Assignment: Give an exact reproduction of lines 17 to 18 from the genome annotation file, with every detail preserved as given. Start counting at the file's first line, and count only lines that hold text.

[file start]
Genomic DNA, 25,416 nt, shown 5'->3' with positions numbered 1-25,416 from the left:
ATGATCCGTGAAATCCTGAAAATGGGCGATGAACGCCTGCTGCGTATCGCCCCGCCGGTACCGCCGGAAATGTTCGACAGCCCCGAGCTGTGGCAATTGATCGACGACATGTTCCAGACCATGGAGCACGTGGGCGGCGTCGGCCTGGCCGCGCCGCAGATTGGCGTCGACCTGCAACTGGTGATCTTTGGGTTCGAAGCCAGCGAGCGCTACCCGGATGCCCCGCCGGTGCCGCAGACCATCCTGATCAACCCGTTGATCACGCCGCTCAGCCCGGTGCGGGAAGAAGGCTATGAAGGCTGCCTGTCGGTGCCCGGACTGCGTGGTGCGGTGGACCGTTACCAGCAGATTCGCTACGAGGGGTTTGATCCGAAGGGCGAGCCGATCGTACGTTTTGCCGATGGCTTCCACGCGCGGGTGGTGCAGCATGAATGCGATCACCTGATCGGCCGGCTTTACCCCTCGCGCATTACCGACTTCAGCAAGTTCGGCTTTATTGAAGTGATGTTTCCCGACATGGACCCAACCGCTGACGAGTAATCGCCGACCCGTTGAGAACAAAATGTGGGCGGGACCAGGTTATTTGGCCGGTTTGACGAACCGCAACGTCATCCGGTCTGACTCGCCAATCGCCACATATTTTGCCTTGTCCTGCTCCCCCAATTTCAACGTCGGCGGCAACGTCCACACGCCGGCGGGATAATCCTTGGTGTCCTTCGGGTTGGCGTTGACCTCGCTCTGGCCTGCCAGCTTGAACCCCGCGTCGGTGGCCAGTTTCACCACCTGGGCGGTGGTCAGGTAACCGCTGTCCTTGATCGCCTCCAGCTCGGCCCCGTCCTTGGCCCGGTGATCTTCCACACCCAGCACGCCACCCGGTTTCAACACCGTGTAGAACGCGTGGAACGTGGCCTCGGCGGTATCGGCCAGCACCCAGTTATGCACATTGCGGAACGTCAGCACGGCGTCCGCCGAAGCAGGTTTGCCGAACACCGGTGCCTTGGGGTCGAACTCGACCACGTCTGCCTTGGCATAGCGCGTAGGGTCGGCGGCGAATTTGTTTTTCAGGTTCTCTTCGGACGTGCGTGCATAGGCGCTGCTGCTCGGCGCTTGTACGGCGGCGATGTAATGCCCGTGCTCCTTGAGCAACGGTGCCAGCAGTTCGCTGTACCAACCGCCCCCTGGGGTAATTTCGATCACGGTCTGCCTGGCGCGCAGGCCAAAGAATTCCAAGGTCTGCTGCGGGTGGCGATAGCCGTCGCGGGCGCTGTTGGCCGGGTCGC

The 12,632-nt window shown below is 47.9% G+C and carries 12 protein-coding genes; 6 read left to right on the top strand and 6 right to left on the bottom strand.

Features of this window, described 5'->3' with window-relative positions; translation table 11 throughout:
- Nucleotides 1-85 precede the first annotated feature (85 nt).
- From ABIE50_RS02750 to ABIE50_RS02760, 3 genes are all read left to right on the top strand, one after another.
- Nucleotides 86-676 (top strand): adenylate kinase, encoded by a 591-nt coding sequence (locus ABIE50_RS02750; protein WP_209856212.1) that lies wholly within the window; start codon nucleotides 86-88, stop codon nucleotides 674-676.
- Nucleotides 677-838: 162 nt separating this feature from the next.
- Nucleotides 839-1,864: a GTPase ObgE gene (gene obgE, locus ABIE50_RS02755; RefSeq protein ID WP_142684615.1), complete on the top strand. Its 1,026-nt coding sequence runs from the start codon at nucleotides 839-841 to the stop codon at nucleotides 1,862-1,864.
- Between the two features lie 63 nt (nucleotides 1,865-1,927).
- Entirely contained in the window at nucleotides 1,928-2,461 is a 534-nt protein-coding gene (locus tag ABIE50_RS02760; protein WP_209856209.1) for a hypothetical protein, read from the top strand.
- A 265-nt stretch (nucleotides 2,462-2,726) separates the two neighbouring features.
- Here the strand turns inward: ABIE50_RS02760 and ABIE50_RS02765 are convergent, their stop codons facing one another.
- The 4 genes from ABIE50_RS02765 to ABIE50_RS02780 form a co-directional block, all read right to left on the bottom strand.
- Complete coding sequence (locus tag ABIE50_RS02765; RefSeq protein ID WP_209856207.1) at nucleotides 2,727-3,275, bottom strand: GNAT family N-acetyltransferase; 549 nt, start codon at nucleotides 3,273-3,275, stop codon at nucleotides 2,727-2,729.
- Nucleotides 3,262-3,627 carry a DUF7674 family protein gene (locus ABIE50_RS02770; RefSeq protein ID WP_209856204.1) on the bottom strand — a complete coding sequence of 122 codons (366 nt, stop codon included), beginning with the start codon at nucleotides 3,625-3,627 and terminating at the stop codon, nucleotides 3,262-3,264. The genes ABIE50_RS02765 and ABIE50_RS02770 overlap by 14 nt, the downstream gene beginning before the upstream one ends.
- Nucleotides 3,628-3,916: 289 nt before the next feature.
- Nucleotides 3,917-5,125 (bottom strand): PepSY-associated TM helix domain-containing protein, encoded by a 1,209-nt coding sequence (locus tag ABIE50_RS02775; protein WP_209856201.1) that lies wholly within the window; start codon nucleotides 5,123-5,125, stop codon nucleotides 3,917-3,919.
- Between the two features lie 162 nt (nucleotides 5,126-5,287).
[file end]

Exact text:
- Nucleotides 3,628-3,916: 289 nt before the next feature.
- Nucleotides 3,917-5,125 (bottom strand): PepSY-associated TM helix domain-containing protein, encoded by a 1,209-nt coding sequence (locus tag ABIE50_RS02775; protein WP_209856201.1) that lies wholly within the window; start codon nucleotides 5,123-5,125, stop codon nucleotides 3,917-3,919.